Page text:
- A confusing ad, landing page, or thank you page design
- Rookie mistakes with landing page copy, including grammar and spelling
- The cardinal sin: sending paid ad clicks to home pages instead of landing pages
These opportunities will often be high-impact but low-effort.
Then, after fixing the basic stuff, you can, of course, use the wedge method and continue optimizing your landing pages concurrently.
3: Check Drop-off Points
Great! You have a big-picture view of your conversion funnel and a handle on basic errors.
Now you can narrow in on conversion paths the wedge method can improve.
Look for landing pages with decent traffic volume but unusually low conversion rates. A large CPA will often follow these two flags.
It means users are getting stuck somewhere on your landing page.
In the original conversion path for CoachCare’s RPM landing page, users clicked on the ad but either left the page or (rarely) submitted the form.
That data suggested problems with the form or offer — users weren’t ready for a demo.
4: Flag Mismatches Between Traffic and the Offer
Look for conversion paths where the landing page offer or CTA are much higher commitment than the ‘temperature’ of your audience.
Compare the offer to:
- The CTA from the ad or traffic source
- The funnel stage of your traffic
When you mapped your conversion funnel, you listed all your offers and noted which funnel stage they belonged to.
Apply the wedge method to a conversion path where the offer is much higher-commitment than the audience’s temperature.
For example, CoachCare’s original conversion path offered a free 15-minute live demo of their RPM software: a bottom-of-the-funnel (BOFU) offer.
The RPM conversion path’s traffic, on the other hand, was TOFU or MOFU at best.
Bonus Tip: Find a Conversion Path with a Low-value Conversion
This mini-step is for those who are asking too little instead of asking too much with their offers.
Identify conversion paths that get lots of good engagement but don’t lead to revenue-generating behavior.
For example, any conversion path that pushes a mid-funnel offer generates many emails or form submissions.
If this is you, it may be time to introduce a little more friction into your piping-hot audience. Step #4 covers this in-depth.
Step #3: Use a Compelling Lead Magnet to Drive Your Wedge Offer
🥅 The Goal: Adjust your lead magnet offer to support the target conversion
So far, you should have:
- A conversion path with a high-friction point (because of traffic-offer mismatch on the landing page)
- A high-value target conversion that includes a high-commitment CTA (Hint: this is your wedge offer)
In Step #3, we’ll smooth the transition between your traffic source (e.g., Facebook Ads) and your landing page.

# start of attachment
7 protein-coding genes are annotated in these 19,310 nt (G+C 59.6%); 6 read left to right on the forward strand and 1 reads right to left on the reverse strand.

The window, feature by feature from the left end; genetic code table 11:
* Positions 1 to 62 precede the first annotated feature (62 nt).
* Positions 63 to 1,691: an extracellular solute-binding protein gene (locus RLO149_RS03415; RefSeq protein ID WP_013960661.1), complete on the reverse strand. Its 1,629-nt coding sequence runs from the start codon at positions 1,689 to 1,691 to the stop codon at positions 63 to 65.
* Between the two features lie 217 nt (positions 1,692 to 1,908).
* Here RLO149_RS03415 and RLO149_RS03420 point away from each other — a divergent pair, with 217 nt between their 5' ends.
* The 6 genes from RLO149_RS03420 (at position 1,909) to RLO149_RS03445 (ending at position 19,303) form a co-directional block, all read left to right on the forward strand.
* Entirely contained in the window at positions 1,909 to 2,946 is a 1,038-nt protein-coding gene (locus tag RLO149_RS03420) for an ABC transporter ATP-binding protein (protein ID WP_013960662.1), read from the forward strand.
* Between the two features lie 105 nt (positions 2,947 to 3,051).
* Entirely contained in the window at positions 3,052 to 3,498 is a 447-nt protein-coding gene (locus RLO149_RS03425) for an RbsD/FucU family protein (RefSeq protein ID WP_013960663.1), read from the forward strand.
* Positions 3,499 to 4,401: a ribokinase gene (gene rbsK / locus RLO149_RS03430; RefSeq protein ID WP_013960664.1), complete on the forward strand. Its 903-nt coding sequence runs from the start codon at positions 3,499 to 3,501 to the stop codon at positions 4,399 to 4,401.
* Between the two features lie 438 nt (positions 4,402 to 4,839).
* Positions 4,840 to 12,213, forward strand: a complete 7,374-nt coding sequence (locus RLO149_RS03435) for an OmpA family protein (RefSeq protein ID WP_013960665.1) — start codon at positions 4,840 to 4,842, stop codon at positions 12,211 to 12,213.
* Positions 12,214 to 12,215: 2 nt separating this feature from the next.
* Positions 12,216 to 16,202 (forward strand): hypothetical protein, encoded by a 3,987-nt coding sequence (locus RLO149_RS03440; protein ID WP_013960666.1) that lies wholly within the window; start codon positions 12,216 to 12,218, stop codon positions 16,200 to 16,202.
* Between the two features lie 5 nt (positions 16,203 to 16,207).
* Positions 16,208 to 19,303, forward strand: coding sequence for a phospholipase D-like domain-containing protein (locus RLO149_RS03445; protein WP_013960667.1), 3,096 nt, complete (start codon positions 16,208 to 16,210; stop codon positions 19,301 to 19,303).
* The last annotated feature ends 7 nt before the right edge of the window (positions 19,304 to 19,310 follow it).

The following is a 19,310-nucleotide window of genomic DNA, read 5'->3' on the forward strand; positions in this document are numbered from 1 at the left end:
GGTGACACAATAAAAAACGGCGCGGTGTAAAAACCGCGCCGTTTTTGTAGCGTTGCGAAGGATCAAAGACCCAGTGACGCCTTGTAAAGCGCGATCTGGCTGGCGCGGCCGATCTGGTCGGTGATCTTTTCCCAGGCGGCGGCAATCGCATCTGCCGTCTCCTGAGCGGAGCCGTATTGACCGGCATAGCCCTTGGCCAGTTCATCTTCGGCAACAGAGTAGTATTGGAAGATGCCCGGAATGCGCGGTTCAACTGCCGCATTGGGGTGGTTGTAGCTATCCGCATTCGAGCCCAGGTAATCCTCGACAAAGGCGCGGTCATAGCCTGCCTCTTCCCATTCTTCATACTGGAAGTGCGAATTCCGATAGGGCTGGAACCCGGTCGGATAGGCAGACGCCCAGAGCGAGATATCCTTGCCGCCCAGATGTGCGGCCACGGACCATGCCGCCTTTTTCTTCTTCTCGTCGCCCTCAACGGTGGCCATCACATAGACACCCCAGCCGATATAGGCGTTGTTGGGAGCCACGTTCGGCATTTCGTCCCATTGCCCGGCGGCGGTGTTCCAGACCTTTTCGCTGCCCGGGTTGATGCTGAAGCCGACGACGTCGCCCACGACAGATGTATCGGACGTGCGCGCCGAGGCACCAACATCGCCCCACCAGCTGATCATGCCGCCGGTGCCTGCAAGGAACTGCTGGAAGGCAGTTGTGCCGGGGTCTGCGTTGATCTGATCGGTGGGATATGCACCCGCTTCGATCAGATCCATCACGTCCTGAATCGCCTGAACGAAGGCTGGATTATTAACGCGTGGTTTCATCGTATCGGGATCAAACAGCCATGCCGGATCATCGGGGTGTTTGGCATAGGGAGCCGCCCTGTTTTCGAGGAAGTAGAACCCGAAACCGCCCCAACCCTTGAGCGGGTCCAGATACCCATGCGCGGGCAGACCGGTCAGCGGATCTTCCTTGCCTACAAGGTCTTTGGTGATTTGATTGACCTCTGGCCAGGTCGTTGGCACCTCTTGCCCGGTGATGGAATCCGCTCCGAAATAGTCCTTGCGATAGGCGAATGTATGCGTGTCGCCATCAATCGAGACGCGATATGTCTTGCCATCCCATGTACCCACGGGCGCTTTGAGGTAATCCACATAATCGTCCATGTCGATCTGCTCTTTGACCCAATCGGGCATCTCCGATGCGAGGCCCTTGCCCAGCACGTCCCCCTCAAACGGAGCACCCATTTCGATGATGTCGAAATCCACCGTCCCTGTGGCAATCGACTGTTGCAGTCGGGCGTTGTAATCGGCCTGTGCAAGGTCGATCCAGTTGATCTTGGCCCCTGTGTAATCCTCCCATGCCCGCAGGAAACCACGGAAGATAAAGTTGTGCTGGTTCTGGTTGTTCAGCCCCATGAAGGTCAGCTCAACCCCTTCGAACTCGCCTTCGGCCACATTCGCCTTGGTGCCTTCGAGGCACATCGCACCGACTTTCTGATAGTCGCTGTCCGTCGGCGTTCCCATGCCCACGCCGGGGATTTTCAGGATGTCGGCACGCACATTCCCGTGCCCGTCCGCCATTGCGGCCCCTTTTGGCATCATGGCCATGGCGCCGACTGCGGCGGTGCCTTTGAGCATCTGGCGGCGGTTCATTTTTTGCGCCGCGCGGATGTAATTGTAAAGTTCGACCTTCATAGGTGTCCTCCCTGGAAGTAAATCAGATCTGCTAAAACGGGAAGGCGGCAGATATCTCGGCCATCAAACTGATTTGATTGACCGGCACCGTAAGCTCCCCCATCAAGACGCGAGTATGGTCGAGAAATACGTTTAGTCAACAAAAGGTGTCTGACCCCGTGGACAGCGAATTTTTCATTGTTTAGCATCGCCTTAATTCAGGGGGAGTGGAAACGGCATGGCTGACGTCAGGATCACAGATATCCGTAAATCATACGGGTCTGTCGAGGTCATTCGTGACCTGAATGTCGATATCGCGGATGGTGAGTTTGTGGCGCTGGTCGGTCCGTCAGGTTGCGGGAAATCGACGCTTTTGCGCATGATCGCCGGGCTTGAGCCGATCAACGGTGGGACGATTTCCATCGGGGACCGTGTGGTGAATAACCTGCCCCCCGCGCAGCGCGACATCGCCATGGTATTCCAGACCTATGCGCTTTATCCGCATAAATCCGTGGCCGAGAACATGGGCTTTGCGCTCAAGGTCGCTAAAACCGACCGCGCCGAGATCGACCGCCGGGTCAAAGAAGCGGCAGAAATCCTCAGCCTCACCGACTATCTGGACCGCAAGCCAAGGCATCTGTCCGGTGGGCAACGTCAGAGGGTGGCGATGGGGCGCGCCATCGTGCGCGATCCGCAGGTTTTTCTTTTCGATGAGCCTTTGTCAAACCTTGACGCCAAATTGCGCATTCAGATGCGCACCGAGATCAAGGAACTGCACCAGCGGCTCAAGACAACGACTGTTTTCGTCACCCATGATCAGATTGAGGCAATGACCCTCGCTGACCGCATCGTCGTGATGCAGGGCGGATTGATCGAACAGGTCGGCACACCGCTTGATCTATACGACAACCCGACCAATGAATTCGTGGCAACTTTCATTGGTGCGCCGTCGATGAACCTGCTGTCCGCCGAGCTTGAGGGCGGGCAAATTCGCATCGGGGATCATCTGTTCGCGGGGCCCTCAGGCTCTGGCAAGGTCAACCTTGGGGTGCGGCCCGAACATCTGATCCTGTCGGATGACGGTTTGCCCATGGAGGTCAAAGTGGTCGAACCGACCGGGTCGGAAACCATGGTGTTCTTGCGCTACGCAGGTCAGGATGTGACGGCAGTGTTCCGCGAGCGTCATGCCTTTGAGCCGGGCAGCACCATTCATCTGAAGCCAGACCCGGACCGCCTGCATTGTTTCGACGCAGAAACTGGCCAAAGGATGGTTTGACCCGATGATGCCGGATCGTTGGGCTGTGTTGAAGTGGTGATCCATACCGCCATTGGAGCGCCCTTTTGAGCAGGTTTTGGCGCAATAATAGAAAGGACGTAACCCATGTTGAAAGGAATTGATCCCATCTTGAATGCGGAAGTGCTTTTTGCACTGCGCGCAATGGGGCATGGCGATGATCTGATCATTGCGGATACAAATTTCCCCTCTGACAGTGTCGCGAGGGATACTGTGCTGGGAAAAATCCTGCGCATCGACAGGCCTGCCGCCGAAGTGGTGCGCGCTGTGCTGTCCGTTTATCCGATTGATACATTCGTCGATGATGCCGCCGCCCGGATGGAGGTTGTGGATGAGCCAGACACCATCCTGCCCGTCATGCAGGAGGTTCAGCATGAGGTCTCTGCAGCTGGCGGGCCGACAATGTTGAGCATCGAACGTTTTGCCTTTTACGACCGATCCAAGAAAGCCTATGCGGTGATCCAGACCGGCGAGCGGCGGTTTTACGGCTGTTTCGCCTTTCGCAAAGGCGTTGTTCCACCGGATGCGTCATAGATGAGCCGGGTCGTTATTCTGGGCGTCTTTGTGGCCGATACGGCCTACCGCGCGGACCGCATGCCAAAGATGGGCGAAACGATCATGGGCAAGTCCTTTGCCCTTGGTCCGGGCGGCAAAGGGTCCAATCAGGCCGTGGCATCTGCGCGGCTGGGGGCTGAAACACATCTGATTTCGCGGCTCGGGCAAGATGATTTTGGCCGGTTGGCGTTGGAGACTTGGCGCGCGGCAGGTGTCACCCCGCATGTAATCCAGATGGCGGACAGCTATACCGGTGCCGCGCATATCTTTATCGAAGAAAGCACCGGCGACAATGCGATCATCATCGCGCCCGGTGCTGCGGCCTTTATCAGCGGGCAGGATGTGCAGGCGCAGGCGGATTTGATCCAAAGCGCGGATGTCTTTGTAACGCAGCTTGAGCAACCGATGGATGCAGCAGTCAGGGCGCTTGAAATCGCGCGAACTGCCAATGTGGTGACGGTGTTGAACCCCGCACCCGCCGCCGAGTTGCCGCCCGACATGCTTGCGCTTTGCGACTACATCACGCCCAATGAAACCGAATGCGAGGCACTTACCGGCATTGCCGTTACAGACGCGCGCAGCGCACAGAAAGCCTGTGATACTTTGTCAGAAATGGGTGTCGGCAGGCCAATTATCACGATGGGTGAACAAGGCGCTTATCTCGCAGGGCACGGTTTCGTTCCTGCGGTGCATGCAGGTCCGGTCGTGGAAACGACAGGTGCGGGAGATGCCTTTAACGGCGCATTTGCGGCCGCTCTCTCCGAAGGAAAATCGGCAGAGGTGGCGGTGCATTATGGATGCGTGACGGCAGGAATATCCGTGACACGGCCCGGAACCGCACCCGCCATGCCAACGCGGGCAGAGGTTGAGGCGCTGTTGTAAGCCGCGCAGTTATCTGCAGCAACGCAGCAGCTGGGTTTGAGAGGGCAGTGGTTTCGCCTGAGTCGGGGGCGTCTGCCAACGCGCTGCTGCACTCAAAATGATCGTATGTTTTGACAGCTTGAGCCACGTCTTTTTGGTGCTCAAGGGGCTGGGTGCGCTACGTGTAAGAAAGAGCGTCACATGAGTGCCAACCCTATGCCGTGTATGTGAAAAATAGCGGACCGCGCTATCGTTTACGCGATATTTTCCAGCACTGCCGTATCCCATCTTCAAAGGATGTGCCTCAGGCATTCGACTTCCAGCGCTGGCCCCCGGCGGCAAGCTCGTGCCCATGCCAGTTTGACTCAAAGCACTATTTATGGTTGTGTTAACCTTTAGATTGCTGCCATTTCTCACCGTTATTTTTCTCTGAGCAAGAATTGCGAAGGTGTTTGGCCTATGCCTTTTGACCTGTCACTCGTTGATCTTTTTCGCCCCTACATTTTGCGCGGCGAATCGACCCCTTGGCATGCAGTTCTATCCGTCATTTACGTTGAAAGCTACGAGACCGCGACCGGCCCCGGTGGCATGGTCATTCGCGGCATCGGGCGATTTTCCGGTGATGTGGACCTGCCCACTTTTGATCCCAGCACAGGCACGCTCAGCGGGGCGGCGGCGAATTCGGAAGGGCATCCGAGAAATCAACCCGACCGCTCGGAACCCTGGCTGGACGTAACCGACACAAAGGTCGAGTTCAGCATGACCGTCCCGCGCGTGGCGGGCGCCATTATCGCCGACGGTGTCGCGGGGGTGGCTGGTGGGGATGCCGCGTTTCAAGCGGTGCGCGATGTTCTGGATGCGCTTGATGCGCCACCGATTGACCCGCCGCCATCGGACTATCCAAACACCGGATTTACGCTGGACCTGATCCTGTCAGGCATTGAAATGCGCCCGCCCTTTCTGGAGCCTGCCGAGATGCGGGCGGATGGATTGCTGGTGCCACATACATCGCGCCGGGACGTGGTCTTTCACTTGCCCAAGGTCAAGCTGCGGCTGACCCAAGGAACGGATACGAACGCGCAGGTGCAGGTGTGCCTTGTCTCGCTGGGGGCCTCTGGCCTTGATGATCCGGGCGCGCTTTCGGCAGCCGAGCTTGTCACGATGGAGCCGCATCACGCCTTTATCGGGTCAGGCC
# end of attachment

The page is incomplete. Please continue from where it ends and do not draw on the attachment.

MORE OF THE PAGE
1: Find an Existing Content Offer that Matches Traffic Temperature
Substitute your current offer for one that matches the commitment level and funnel stage of your traffic audience.
For example, CoachCare had an existing campaign offer for an in-depth RPM eBook. User’s accessed the content in exchange for their email.
WARNING: The new lead magnet must be lower-commitment than your target conversion. The wedge method will not work if your content offer is for the same or higher-commitment funnel stage.
For example, if your target conversion is registering for a webinar, don’t offer a demo video or free product trial as your content offer.
2: Design a Landing Page for New Offer
In addition to conversion-friendly design, make sure the landing page copy, headlines, CTA, and messaging match your new content offer. For example, we changed the “book a 15-minute demo” CTA to “Get my free guide now.”
Dive in: Get an in-depth landing page resource in:
3: Match Your Ad campaign and CTA to New Offer
And of course, don’t forget to change your ads to match the new lead magnet.
Because we chose content that promoted the same product, the only thing that changed on Facebook Ads was the CTA and copy.
Step #4: Position Your Wedge Offer Within the Conversion Path
🥅 The Goal: Bridge the gap between your lead magnet and the wedge offer.
You’ve adjusted your content offer, ads, and landing page to fit the traffic temperature.
Don’t stop there! Here’s why this last step is the most important one.
Consider CoachCare’s situation: we could have just changed their conversion goal to fit a TOFU audience and generate more leads.
But, the leads would have a lower conversion value.
And, CoachCare would have to launch more campaigns to move leads down each next funnel stage before reaching their primary goal: demo requests.
So here’s the solution:
1: Wedge Your Target Offer on The Thank You Page
By ‘wedging’ a high-value offer on the thank you page, we maximized demo conversions without the need for additional retargeting campaigns.
Effectively, ‘shortening’ the marketing funnel.
Just don’t forget to include the link to access your first lead magnet if you need one. 🙃
2: Blend The Offer Into The Conversion Path
Of course, your leads aren’t idiots… which means you can’t expect them to convert on your new offer just because it’s there on the thank you page.
You have to position the offer to fit the rest of the user journey.